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Seagate did its last-minute Christmas shopping in the U.K., picking up hard drive testing and OEM storage enclosure company Xratex today for $374 million.
Instead of making a big solid-state move like industry people keep waiting for, Seagate instead went deeper into hard drive technology with the U.K.-based Xyratex.
Seagate did not hold any conference call to discuss the deal, but it’s press release said the deal with strengthen its supply and manufacturing chain for disk drives and guarantee access to capital equipment. Seagate intends to run Xryatex as a standalone business.
“As the average capacity per drive increases to multi-terabytes, the time to test these drives increases dramatically,” Seagate VP of operations and technology Dave Mosley said in the release. “Therefore, access to world-class test equipment becomes an increasingly strategic capability.
Xyratex enclosures are used for Dell EqualLogic, Hewlett-Packard 3PAR StoreServ and IBM StoreWize and XIV storage arrays. NetApp recently ended its OEM relationship with Xyratex.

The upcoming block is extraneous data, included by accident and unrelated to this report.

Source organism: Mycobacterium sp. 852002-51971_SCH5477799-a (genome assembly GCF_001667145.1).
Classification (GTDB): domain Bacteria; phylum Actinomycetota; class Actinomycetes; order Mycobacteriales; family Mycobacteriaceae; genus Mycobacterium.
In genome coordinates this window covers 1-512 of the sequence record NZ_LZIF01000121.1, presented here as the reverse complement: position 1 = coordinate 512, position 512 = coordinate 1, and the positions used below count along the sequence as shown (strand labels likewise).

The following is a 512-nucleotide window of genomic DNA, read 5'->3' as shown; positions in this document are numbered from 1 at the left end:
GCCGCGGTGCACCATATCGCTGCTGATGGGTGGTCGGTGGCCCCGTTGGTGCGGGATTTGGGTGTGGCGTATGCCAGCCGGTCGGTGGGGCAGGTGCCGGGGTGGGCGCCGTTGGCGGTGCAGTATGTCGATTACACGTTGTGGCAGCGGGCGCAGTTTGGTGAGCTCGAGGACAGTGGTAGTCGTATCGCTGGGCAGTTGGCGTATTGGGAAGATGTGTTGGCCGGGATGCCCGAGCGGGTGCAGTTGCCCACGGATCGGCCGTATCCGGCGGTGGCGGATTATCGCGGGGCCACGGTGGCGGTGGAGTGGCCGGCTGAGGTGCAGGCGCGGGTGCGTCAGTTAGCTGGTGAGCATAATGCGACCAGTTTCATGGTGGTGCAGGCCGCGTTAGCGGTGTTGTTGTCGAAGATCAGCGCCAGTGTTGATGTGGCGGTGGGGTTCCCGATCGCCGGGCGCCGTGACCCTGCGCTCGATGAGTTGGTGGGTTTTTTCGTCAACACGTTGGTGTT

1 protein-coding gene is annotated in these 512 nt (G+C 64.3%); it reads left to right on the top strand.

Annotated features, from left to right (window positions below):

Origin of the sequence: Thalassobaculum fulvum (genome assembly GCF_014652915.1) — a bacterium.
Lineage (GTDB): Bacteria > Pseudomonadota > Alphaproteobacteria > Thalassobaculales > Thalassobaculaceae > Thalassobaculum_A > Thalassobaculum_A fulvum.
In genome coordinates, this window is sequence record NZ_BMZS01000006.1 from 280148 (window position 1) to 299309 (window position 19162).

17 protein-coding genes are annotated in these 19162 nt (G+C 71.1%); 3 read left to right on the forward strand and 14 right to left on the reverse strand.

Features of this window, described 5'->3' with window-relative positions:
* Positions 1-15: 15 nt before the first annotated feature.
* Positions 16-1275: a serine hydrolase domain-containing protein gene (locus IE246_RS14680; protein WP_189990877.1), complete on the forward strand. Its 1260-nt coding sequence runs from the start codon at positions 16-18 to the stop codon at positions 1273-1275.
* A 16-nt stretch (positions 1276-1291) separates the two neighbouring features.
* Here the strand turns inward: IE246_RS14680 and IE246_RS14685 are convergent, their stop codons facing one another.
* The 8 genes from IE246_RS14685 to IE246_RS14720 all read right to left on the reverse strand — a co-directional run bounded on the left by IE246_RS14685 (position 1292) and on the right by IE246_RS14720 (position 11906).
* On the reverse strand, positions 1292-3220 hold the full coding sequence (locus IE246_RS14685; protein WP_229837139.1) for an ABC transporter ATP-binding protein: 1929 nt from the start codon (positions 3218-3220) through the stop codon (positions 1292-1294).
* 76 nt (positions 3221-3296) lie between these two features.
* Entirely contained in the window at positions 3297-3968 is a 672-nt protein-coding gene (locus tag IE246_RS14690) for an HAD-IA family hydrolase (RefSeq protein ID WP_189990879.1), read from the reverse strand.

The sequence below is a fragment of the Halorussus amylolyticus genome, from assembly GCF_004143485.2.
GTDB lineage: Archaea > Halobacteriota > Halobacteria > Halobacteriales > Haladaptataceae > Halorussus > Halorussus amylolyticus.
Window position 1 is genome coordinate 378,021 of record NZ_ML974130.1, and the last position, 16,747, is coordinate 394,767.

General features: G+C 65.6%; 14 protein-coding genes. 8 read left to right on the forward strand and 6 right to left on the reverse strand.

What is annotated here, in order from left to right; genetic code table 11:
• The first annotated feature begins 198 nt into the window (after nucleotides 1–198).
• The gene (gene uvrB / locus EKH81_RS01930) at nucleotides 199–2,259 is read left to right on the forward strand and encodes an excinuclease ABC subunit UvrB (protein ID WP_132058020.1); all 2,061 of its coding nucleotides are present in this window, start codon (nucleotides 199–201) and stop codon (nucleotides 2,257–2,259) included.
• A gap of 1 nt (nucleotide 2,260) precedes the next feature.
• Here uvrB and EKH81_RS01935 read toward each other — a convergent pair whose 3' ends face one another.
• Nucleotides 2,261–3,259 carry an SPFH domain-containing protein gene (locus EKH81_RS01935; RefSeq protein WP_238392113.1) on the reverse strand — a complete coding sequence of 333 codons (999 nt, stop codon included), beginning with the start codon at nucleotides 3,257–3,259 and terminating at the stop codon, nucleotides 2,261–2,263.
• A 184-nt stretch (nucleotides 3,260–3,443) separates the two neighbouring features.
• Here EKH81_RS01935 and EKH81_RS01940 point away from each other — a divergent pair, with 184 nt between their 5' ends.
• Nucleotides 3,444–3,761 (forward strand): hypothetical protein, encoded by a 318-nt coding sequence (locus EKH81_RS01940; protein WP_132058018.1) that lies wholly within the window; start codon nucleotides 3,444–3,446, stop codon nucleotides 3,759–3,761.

Seagate and its main enterprise rival Western Digital were Xyratex hard drive testing customers. It is unlikely that the Western Digital relationship will continue.
Xyratex in the past two years also began selling ClusterStor high performance computing systems based on the Lustre file system. ClusterStor systems are sold by Cray, Dell, HP and others.
Xryatex is a public company that reported $638 million in revenue through the first nine months of 2013. That was down from $992 million over the same period in 2012, with the end of the NetApp deal causing much of the decline. Xyratex has been profitable this year, but unhappy investors prompted the company to replace CEO Steve Barber with Ernie Sampias in April and called for it to look for a buyer.
Seagate expects the deal to close in the middle of 2014.